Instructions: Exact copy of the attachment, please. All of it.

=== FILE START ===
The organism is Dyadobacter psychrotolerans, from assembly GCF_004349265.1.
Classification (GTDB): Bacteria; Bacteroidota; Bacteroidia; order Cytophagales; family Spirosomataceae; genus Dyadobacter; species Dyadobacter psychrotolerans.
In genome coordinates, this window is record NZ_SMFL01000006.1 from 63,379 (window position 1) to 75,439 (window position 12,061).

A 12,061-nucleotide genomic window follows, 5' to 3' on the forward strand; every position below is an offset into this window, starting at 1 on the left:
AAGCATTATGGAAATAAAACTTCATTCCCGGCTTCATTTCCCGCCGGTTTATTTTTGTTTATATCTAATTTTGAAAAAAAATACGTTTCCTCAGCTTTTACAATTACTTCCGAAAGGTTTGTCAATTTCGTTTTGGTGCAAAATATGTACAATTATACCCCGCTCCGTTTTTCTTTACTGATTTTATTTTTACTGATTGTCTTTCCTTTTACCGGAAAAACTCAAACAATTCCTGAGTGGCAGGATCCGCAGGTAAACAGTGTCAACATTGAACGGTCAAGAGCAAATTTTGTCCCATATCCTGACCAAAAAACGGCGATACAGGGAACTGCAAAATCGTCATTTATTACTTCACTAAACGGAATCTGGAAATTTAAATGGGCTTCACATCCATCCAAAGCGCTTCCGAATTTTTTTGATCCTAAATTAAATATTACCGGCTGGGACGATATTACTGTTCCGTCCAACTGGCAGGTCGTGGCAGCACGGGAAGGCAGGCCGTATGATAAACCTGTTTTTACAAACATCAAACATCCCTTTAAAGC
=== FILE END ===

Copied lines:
The organism is Dyadobacter psychrotolerans, from assembly GCF_004349265.1.
Classification (GTDB): Bacteria; Bacteroidota; Bacteroidia; order Cytophagales; family Spirosomataceae; genus Dyadobacter; species Dyadobacter psychrotolerans.
In genome coordinates, this window is record NZ_SMFL01000006.1 from 63,379 (window position 1) to 75,439 (window position 12,061).

A 12,061-nucleotide genomic window follows, 5' to 3' on the forward strand; every position below is an offset into this window, starting at 1 on the left:
AAGCATTATGGAAATAAAACTTCATTCCCGGCTTCATTTCCCGCCGGTTTATTTTTGTTTATATCTAATTTTGAAAAAAAATACGTTTCCTCAGCTTTTACAATTACTTCCGAAAGGTTTGTCAATTTCGTTTTGGTGCAAAATATGTACAATTATACCCCGCTCCGTTTTTCTTTACTGATTTTATTTTTACTGATTGTCTTTCCTTTTACCGGAAAAACTCAAACAATTCCTGAGTGGCAGGATCCGCAGGTAAACAGTGTCAACATTGAACGGTCAAGAGCAAATTTTGTCCCATATCCTGACCAAAAAACGGCGATACAGGGAACTGCAAAATCGTCATTTATTACTTCACTAAACGGAATCTGGAAATTTAAATGGGCTTCACATCCATCCAAAGCGCTTCCGAATTTTTTTGATCCTAAATTAAATATTACCGGCTGGGACGATATTACTGTTCCGTCCAACTGGCAGGTCGTGGCAGCACGGGAAGGCAGGCCGTATGATAAACCTGTTTTTACAAACATCAAACATCCCTTTAAAGC